(the landslide is the bare muddy cliff behind the bus, and down the bottom left you can see people carrying their luggage across the fallen mud and trees)

We were significantly more dirty by the time we got to the other side, but had a big luxury bus waiting for us. There were only 8 of us, so it was nice to be able to spread out.

About another half an hour down the road there was another landslide that had just occurred. Luckily this one wasn't as big, and there was just enough room for the bus to squeeze past the pile of mud, except for a tree trunk blocking the way. So our bus driver magically pulled a machette out from under his seat and hacked away at the tree. And then we were on our way again. This bus driver could only take us as far as a town still and hour away from our lodge. So after some lunch in that town we hired a ute to take us the rest of the way. I sat in the front, but Jason and some of the others had to sit in the tray of the ute - they had a great time, but I think they were all rather bruised by the end of it!

We arrived at a river and piled into a long canoe and motored down stream to our lodge - there are no roads in that part of the jungle, and all transport is via the river. The lodge had no electricity, so we had to use candles and torches which was fun. There were mosquitoes and sandflies everywhere so we took heaps of vitamin B and smothered ourselves in insect repellant. I think Jason got a bit sick of me pointing out all the bugs, and all the places in our cabin where bugs could potentially get in.

The next day we put on some gumboots and went for a walk through the jungle. It was really hot and humid, and we all had sweat pouring off us.

(our guide explaining something to us - he had to hit everything he was talking about with his machette)

(This is a bad photo of a really tiny cute stick insect)

We finally arrived at Amazoonica - a centre for injured animals. We saw tucans, ocelots, monkeys, pig-like animals, and funny-looking huge rodents. The most bizzarre animals were some big guinea pig-like creatures that were at least knee-height. My favourite was the tiny monkeys - they were so cute!!

To cool off at the end of the day we put our bathers on and floated down the river on inner tubes - we'd highly recommend it next time you're in the jungle! Although I hate to think what nasties were hiding in the murky water.

Saturday, November 17, 2007

Galapagos Islands

Our four days on the Galapagos Islands were the highlight of the trip so far.
Amy got quite seasick, but luckily one of our fellow tourists was kind enough to give us some seasickness tablets. The only downside to them was that they completely knock you out. On the other other hand, this meant that Amy could actually sleep through the rocking of the boat.

The fact that all of the islands were formed by volcanic erruption completely blows my mind. Before the first erruption, there was nothing there but empty sea!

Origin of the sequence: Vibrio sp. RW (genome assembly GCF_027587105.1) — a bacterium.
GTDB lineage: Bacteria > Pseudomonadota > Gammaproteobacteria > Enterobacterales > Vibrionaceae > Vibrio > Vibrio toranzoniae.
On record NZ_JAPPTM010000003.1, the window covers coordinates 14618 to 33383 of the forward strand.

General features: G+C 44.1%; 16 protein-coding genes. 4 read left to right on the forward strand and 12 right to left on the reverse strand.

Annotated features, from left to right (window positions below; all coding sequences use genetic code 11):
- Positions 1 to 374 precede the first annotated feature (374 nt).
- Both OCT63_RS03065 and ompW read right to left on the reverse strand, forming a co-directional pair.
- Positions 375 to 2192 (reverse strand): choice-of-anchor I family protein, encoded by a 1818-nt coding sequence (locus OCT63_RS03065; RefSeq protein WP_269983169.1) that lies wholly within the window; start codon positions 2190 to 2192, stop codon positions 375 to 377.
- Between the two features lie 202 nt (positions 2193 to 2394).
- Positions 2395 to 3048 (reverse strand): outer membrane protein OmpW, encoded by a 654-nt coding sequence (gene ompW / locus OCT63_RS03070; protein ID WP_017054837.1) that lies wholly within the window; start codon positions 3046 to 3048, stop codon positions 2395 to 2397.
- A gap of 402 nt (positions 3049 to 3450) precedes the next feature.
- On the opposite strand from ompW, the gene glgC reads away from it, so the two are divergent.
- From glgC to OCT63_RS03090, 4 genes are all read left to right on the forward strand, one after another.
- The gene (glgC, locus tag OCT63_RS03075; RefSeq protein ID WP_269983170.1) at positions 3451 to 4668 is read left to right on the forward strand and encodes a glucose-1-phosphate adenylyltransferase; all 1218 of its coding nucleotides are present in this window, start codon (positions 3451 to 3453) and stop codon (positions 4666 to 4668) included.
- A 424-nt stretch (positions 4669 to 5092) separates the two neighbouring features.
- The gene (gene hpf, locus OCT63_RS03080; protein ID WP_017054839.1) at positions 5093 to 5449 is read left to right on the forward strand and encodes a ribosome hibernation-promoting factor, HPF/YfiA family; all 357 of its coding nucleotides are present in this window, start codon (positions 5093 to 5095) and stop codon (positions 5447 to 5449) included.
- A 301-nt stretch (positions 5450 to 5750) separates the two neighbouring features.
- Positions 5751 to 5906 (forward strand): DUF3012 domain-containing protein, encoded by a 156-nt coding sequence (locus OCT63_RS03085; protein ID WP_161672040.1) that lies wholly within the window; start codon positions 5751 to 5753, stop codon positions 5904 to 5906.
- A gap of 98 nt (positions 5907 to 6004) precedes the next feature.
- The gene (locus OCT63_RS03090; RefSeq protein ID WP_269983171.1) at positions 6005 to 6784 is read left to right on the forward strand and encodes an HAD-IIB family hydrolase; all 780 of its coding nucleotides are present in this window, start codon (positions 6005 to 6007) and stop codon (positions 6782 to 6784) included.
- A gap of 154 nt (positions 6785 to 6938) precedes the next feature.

We saw sealions on almost every island, both marine and land iguanas, blue footed boobies, red-breasted frigatebirds, Galapagos tortoises, sea turtles, bright red crabs on dark black rocks and all manner of incredible volcanic creations.

We were extremely fortunate to be in a tour group that consisted of great people.
Of the 16 tourists on board, there were 5 aussies (1 ex-pat returning home from the UK), 5 Canadians, 1 American and 5 UKians.
Charles (the American) happened to be from New York and gave us lists of things to do and see, and (most importantly) a place to go to get good coffee.

The boat we were on was really good, the crew were extremely efficient and the tour guide was extremely knowledgeable and helpful. I don't think we could have asked for more (except maybe time and money!)

We're keen for updates on:
- The election
- Church stuff
- New haircuts and facial hair (*looks pointedly at the Wilkins...*)
- Family stuff
- Anything else people would think we'd be interested in.

Other photos-

Our tour group.

A metric tonne of marine iguanas.

We were sitting down eating our lunch when our tour guide told us to come up on deck to see some dolphins. We were very pleasantly surprised when they turned out to be a pod of pilot wales! This a an amazing sight that isn't common in the Galapagos. Even the crew and the tour guide were taking photos!

Monday, November 12, 2007

Safely in Quito

We made it.
If you look closely, you'll see that the Asientos (seats) are 1D and 1F and the word 'BUSINESS' at the top of the boarding voucher...
Yep. Due to the fact that we were delayed yesterday, and the long amount of time we spent attempting to check in this morning meant they upgraded us to Business class for the two hour flight to Quito!

We got to relax in the big comfy chairs with lots of leg room, ate our Caesar salad, a glass of white wine and enjoyed our Cinnamon cake with coffee. We reclined our seats, watched some Cold Case then read our books.